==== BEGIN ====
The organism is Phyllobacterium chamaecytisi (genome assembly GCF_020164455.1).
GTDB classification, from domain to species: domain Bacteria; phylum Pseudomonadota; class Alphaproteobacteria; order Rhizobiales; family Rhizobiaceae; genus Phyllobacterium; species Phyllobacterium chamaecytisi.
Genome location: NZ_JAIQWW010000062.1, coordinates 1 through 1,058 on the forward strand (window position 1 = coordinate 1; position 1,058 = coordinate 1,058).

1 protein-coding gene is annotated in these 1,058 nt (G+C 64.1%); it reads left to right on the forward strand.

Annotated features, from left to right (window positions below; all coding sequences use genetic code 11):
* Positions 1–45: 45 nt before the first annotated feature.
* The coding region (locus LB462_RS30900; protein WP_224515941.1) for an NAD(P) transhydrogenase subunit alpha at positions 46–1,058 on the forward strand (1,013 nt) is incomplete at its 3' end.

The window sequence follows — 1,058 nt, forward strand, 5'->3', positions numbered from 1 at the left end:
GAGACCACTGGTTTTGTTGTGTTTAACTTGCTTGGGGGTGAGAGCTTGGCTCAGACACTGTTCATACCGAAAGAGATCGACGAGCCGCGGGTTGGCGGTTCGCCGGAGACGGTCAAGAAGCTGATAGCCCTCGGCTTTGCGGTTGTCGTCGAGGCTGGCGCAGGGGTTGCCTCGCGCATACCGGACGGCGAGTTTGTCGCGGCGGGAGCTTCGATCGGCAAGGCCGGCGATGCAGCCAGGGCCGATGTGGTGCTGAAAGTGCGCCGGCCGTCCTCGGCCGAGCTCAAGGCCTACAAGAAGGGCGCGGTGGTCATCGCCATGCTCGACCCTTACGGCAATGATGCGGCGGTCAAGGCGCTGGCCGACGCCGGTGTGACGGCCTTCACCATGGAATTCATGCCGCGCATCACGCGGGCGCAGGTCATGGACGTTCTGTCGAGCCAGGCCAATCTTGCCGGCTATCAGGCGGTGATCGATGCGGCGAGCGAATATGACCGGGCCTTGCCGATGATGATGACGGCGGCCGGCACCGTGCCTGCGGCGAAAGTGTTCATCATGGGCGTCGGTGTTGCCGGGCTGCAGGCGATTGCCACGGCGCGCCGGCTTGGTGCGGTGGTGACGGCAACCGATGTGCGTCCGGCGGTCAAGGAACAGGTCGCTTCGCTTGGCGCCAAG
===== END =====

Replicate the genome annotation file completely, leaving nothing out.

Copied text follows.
The organism is Phyllobacterium chamaecytisi (genome assembly GCF_020164455.1).
GTDB classification, from domain to species: domain Bacteria; phylum Pseudomonadota; class Alphaproteobacteria; order Rhizobiales; family Rhizobiaceae; genus Phyllobacterium; species Phyllobacterium chamaecytisi.
Genome location: NZ_JAIQWW010000062.1, coordinates 1 through 1,058 on the forward strand (window position 1 = coordinate 1; position 1,058 = coordinate 1,058).

1 protein-coding gene is annotated in these 1,058 nt (G+C 64.1%); it reads left to right on the forward strand.

Annotated features, from left to right (window positions below; all coding sequences use genetic code 11):
* Positions 1–45: 45 nt before the first annotated feature.
* The coding region (locus LB462_RS30900; protein WP_224515941.1) for an NAD(P) transhydrogenase subunit alpha at positions 46–1,058 on the forward strand (1,013 nt) is incomplete at its 3' end.

The window sequence follows — 1,058 nt, forward strand, 5'->3', positions numbered from 1 at the left end:
GAGACCACTGGTTTTGTTGTGTTTAACTTGCTTGGGGGTGAGAGCTTGGCTCAGACACTGTTCATACCGAAAGAGATCGACGAGCCGCGGGTTGGCGGTTCGCCGGAGACGGTCAAGAAGCTGATAGCCCTCGGCTTTGCGGTTGTCGTCGAGGCTGGCGCAGGGGTTGCCTCGCGCATACCGGACGGCGAGTTTGTCGCGGCGGGAGCTTCGATCGGCAAGGCCGGCGATGCAGCCAGGGCCGATGTGGTGCTGAAAGTGCGCCGGCCGTCCTCGGCCGAGCTCAAGGCCTACAAGAAGGGCGCGGTGGTCATCGCCATGCTCGACCCTTACGGCAATGATGCGGCGGTCAAGGCGCTGGCCGACGCCGGTGTGACGGCCTTCACCATGGAATTCATGCCGCGCATCACGCGGGCGCAGGTCATGGACGTTCTGTCGAGCCAGGCCAATCTTGCCGGCTATCAGGCGGTGATCGATGCGGCGAGCGAATATGACCGGGCCTTGCCGATGATGATGACGGCGGCCGGCACCGTGCCTGCGGCGAAAGTGTTCATCATGGGCGTCGGTGTTGCCGGGCTGCAGGCGATTGCCACGGCGCGCCGGCTTGGTGCGGTGGTGACGGCAACCGATGTGCGTCCGGCGGTCAAGGAACAGGTCGCTTCGCTTGGCGCCAAG